My eldest brother, Raymond, did manage to graduate high school despite the demands placed upon him as a result of my father’s health. Like many other Taylor Street alumni before and after him, my eldest brother became a successful entrepreneur and business owner. Aside: Ray managed to find the time to join his high school swimming team for one year. He took home the silver medal in diving in the citywide swimming competition. The Chicago Public Schools is the largest schoolboy conference in America.
*We were the Peoria Flashes. When we played teams from other parts of Little Italy, our roster was bolstered with the guys from Newberry Street (one-half block east) and Sangamon Street (one-half block west). Whenever we played football at Sheridan Park, despite our ethnic bond, serious disputes would likely break out long before the game ended. When we played in the CYO basketball tournaments, the games, more often than not, were settled, not on the basketball court, but on the street as we were walking back to our section of Little Italy.
*One day we went to play the black kids at the boys’ club south of Roosevelt Road. (We grew up during ethnic times and we were an ethnically defined neighborhood.) They scheduled a basketball game with our Hull House team as a prelude to their Saturday night dance. Our Hull House team was leading by 3 points with one minute to play. That one minute lasted like an hour. Even though we scored every time we got the ball during those drawn out closing minutes, when the final score was officially announced, they had taken the lead. Prudence dictated not to challenge their arithmetic.
*Which brings to mind another episode of the many confrontations with the project residents. There was a heated dispute over money which led to their calling for “One-Eye.” In came One Eye. He only had one-eye and looked meaner than a junk yard dog. The rest of his face was so scarred that he looked like he fought pit bulls every morning before breakfast…with each fight coming out a draw. (But then, that is another story to be found later in the pages of these Taylor Street Archives)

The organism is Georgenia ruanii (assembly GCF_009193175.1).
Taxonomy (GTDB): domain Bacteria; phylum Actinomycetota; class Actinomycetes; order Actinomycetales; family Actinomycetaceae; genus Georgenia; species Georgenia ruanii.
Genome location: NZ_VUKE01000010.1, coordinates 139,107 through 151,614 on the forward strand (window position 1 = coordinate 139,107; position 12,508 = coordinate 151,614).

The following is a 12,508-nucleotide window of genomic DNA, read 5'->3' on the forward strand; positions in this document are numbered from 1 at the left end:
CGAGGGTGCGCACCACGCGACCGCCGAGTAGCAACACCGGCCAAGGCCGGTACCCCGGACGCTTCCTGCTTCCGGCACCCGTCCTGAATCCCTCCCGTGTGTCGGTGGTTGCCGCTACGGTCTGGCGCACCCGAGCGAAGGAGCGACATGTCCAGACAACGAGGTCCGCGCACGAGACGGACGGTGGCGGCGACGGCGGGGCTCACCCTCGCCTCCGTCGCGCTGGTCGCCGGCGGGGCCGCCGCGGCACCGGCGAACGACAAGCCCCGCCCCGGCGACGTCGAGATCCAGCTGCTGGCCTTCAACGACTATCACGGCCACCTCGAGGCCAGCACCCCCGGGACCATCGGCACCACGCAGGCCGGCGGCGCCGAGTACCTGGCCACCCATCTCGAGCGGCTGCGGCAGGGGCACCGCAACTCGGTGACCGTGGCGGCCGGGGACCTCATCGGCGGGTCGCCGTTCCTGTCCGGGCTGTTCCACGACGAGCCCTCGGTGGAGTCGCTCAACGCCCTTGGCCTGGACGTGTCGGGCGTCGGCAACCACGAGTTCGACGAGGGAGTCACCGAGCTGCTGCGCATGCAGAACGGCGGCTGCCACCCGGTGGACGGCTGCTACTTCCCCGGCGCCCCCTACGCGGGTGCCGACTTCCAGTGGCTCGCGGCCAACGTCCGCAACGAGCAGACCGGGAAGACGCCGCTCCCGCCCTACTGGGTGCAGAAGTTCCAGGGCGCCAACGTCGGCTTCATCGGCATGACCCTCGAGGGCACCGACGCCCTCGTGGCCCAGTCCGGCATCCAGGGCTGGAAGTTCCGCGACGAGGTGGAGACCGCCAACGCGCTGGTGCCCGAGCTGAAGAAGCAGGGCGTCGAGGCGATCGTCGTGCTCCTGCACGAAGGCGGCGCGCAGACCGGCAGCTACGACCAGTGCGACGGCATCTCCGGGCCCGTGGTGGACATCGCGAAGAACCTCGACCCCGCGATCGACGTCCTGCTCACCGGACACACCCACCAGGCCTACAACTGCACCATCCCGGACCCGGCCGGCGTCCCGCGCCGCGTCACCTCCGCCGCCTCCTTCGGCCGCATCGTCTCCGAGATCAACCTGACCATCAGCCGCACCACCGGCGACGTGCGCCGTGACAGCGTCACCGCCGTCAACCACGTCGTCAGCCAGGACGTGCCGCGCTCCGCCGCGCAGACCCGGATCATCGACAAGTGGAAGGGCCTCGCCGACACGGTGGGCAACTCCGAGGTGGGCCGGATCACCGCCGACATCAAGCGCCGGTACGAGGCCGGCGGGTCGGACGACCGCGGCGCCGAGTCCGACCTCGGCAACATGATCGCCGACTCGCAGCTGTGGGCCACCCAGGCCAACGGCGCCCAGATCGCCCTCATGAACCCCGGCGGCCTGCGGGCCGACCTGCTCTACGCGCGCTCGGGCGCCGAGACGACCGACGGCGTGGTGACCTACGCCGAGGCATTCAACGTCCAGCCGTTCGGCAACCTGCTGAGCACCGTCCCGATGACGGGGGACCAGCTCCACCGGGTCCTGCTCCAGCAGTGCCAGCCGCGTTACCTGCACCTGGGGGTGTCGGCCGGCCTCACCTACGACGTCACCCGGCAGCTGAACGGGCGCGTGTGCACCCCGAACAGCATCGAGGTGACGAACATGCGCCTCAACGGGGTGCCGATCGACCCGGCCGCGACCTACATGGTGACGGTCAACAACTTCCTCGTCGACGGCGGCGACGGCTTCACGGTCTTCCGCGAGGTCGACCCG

*We had our share of encounters outside the neighborhood as well. One winter evening, about 20 guys from our club all piled into a truck to do battle with the gang on 18th and Halsted. When we piled out of the truck, I was immediately confronted by 3 guys. The remainder of our guys fought their way into the tavern. By the time they fought their way back to the truck and raced back to Taylor Street, I, unbeknownst to them, was battling one of my adversaries in a strange kitchen. It was a long and dangerous journey, on that bitter cold night, getting back to Taylor Street. Growing up on Taylor Street, we were obliged to defend our honor–to defend our turf–regardless of the risks.
END OF PART FOUR
*Goodrich School yard also served as a haven for the week-end dice games. A Chicago Police car pulled up every hour to collect their due. There were usually 3 games going at one time: the penny game; the nickel and dime game; and the game where quarters and dollar bills were bet. I remember shining shoes every Saturday mornings and returning in the afternoon with a pocket full of money to try my luck at the dice games. If I lost, I went back out with my shoeshine box. Greektown was the first stop on my route. The Greeks never tipped, even though you had to use a ton of polish on their boots. The young servicemen and the skid row residents were great tippers. To recoup my losses before I went home, I went directly to Madison Street (skid row) and worked my way through the Loop.
*The annual Italian feast celebrations for our section of Taylor Street’s Little Italy “cinque petso Santa Nicolo” were held on the Sangamon Street side of Goodrich School. On one occasion I lost all my shoeshine money to one of the “give me a dime and I’ll give you a dollar” carnival con artists. Once again, I was “back out with my shoeshine box.”
*Chicken Charlie (“No dime, no show!”) was a frequent visitor to our neighborhood. An elderly black man, he walked the neighborhood with a chicken and a piece of rope. As kids, we ran to him to see what new tricks he had taught his chicken. It was always the same trick:–his aging chicken struggling to balance itself on a rope.
*Theresa’s tavern—on Taylor between Newberry and Peoria streets–served an exclusive Mexican clientele. My bedroom was across the alley from the tavern. Mexican music, dipped in tequila, was drummed into my subconscious every Friday and Saturday night for the first 14 years of my life.